Barnard Elementary Property Goes Up for Auction Today – September 27

by on September 27, 2012 · 6 comments

in Economy, Education, History, Ocean Beach, San Diego

The San Diego School District is placing the Barnard Elementary School property up for auction, today, September 27th.  Bids take place at 10 am at Annex 2, Normal Street for the former Midway area public school.

The site represents 9.37 acres, and is located at 930 Barnard Street, a block from West Point Loma Avenue in the Midway area. The parcel is in the “coastal zone” and is on the chopping block for a minimum bid of $9.14 million. Originally opened during World War II for Navy children, the elementary school was acquired by the District after the war.

On June 22nd this year, the Board voted to place the Barnarad site and 6 other so-called “surplus properties” on the market. Public agencies – who get first dibs – were notified several days later, plus ads for the sale have been published. September 7th was the deadline for public agencies to submit an offer to buy property. After that, the properties became available to private sector bids. By today, the bids from the private sector will be opened, with the sale price able to be raised by an oral bidding auction. The board must vote on each agreement of purchase with the highest bidder. Escrow will open in late October or early November, with March 2013 planned for the close of Escrow.

As the OB Rag reported then:

Some locals think that this move by the School District is the old proverbial saying, “cutting off your nose to spite your face”, as it is selling off valuable investment properties for a one-time quick fix and influx of cash, whereas if the District maintained the properties, leased them or developed them, the investments would generate revenue on a yearly basis. Not only that, others feel the minimum asking prices are too small, especially for prime coastal properties.

To say that the decision by the Unified School District Board was controversial is  to make an understatement. Yet, no organized opposition appeared from the local communities of the Peninsula to work to block the sale and auction.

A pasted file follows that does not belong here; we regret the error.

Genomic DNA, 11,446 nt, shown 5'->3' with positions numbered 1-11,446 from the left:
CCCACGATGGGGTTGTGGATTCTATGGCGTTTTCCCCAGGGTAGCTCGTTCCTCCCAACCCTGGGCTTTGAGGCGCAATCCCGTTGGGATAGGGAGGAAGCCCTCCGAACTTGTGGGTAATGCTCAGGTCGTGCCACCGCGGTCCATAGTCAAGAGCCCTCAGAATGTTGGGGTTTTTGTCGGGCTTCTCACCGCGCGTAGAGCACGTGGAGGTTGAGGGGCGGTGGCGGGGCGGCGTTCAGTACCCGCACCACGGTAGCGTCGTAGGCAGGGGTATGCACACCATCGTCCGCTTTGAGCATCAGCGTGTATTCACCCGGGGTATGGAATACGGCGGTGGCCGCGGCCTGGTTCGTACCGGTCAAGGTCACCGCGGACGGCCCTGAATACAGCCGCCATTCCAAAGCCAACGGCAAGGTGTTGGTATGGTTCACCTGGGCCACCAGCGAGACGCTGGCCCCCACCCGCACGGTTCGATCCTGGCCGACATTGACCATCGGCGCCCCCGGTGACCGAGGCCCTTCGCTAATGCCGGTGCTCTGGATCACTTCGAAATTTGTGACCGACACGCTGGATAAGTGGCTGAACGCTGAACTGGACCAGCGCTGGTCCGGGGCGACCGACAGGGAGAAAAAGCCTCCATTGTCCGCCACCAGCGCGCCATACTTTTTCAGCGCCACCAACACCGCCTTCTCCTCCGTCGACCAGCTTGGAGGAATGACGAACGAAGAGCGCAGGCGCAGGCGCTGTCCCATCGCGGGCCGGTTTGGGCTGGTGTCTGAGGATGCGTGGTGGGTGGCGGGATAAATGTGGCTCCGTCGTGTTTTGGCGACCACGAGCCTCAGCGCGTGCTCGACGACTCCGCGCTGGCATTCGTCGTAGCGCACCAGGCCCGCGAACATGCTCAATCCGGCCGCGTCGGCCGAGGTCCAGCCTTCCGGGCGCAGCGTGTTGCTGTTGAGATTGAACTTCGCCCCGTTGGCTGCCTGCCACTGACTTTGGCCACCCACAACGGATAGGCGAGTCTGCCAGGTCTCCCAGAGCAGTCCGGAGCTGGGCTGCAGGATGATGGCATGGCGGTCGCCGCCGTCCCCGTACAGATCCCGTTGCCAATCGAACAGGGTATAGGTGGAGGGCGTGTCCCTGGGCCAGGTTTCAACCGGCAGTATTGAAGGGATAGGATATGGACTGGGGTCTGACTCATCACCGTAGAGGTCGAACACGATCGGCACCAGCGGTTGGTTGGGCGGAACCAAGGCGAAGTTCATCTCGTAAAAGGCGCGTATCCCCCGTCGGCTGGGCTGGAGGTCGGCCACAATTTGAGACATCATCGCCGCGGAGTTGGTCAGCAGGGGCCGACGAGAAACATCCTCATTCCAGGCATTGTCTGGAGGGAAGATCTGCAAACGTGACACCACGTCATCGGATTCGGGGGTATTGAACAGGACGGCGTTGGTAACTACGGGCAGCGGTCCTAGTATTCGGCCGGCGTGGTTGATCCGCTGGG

At the time, the Board approved the sales in order to raise money to offset a projected $120 million budget deficit. The measure to sell the properties, with a total value of more than $26 million, passed with the required supermajority 4-1 vote.  And Trustee Scott Barnett opposed the sale and has consistently gone against issue since it was raised in November 2011.

Barnett made the following comments to the media:

“We’re about to sell one of the best pieces of real estate this district has and it’s like selling your grandma’s jewelry to pay the rent.”

 “This piece of real estate — that’s the Pacific Ocean, that’s the bay. It’s one the best pieces of real estate in the world and we are going to sell it in the worst real estate market since the Great Depression for one-time revenues. Once we sell it, it’s gone.”

“It’s absolutely absurd and probably this will go down as one of the most boneheaded things this school board has ever done.”

The Point Loma Cluster Schools Foundation did not support the sale of the Barnard Property.  The Cluster’s board of 40 members representing all 10 Point Loma Cluster Schools opposed the sale and submitted a letter to the SDUSD Board of Education, outlining their opposition.

Also, longtime Point Loma resident and real estate broker agent Cynthia Conger was also quoted opposing the sale:

 “This is not the time to sell and certainly not at these prices. Once property — especially property by the coast — is gone, it’s gone for good. This is all happening very fast.”

The other parcel for sale in the beach area is the former site of Mission Beach Elementary School, closed for years due to the steady decline of school-aged children in Mission Beach. That choice property is a half block from Mission Bay and a block from the sand and Pacific Ocean. It is 2.23 acres in size and only has a $11 million minimum bid on it.

Critics are still in opposition to the auction, taking place starting today. They charge that property values in the Peninsula will drastically go down because of 45 to 55 kids per class, due to the closure of local schools and because of more kids coming soon. They believe that in about two years, there will be a “baby boom echo” – where the children of the baby boomers have school age kids.